And two, the circulation, based on population, of areas like San Diego, San Francisco, Northern California, Washington, was far below Los Angeles-Orange.

San Diego kept growing in population and in the 1980s was the second highest in the state.  Since circulation kept up with the boom, I would also not call any of those map books in the 1980s as rare either.

***

So, for scouts picking up atlases to sell on eBay, I would avoid L.A. in the 70s on, San Diego in the 80s on and pretty much everything else after the 1994 (the year Thomas went digital).

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ON SALE on eBay – 1928 Folding Map of San Jose, California.

I’ve been following this auction.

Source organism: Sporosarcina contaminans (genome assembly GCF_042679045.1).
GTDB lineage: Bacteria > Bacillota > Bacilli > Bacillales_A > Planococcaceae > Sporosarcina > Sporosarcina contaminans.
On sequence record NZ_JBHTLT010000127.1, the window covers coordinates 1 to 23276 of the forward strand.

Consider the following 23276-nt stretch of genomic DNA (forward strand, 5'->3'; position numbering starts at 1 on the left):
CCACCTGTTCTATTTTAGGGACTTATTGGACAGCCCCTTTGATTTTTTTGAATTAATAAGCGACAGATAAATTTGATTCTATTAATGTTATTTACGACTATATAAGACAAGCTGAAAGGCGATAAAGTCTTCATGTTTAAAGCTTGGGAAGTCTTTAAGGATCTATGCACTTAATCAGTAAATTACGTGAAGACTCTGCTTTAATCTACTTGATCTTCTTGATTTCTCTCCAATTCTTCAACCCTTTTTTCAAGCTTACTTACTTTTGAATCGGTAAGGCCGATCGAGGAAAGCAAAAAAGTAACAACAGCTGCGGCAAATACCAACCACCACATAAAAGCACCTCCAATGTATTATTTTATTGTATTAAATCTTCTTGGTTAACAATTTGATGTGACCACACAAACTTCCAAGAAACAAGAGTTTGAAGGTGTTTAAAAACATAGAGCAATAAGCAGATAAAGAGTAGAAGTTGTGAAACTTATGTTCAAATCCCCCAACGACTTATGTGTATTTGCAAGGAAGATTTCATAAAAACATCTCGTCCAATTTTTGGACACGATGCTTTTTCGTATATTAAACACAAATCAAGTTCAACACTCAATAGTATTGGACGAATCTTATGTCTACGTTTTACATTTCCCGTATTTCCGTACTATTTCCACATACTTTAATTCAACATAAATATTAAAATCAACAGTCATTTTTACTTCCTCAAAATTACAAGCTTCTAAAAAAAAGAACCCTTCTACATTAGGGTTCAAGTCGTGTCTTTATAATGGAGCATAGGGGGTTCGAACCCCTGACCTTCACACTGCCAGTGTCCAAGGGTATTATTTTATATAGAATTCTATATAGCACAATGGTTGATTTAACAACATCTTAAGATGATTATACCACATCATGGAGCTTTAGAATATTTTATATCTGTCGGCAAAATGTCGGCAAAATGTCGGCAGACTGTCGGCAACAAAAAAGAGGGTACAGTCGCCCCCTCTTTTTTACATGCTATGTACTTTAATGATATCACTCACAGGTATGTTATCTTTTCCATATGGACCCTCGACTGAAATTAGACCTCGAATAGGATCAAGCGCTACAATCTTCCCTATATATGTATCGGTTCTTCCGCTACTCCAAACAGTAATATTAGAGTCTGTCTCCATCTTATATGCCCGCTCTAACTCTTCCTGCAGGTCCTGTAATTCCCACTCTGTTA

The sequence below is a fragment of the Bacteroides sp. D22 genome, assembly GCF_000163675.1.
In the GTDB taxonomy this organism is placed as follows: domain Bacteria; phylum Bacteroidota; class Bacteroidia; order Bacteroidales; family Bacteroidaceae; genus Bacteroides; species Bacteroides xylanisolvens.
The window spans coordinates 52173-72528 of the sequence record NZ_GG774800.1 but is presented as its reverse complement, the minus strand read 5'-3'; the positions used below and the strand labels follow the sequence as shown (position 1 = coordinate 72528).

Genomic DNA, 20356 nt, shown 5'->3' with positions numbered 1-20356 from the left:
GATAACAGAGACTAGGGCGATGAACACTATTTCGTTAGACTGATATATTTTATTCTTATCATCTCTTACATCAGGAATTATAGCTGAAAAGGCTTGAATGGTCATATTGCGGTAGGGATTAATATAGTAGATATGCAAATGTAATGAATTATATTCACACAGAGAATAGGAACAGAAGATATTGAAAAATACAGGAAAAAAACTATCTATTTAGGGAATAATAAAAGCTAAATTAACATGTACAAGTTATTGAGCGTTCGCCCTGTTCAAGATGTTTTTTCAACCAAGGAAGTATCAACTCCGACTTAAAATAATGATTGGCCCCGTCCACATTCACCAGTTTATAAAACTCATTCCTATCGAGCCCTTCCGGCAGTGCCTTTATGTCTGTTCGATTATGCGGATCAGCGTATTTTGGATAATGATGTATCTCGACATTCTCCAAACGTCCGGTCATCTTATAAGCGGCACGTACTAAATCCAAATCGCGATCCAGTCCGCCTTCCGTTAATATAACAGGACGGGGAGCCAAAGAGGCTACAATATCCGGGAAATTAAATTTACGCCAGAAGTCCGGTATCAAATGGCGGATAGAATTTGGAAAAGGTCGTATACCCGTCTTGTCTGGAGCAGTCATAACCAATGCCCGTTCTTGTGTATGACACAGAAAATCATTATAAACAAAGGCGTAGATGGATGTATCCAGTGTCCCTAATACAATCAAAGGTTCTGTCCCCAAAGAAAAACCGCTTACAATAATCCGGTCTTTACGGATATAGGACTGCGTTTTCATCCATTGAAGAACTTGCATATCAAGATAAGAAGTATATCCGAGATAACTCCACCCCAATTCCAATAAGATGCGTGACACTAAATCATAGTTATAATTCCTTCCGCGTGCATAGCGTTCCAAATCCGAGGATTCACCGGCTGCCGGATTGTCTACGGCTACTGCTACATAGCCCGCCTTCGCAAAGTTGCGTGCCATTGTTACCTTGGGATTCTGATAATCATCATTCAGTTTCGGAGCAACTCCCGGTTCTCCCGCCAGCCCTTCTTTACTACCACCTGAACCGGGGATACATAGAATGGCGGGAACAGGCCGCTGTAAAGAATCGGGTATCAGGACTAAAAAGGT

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It is the third relisting of a 1928 Thomas Brothers foldup map of San Jose and San Jose County.  With a starting bid of $79.99.

So this was produced in the fifteenth year of Thomas’s existence during Herbert Hoover’s pre-depression presidency, eons before San Jose would become the eighth largest city in America and the center of its technology industry.

So why hasn’t it sold yet?

Firstly, it is a folding map.  Even though it may have been produced before the first atlas was bound for Los Angeles County in the 1940s, it is still pretty much one sheet as opposed to several sheets in a typical book format.

Secondly, the condition is fair at best.  The tears suggest that the 85-year old paper is pretty brittle and already has several chunks taken out of it.

This map might be rare, but it may not be $80 valuable.

I’m thinking $20-$30, but the seller seems insistent on his low-end bid.

What’s the definition of insanity again?

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Renie-mania in winter on eBay.

A lot of activity recently for Jack Renie Atlases, George Thomas’s competitor for a while a half-century ago.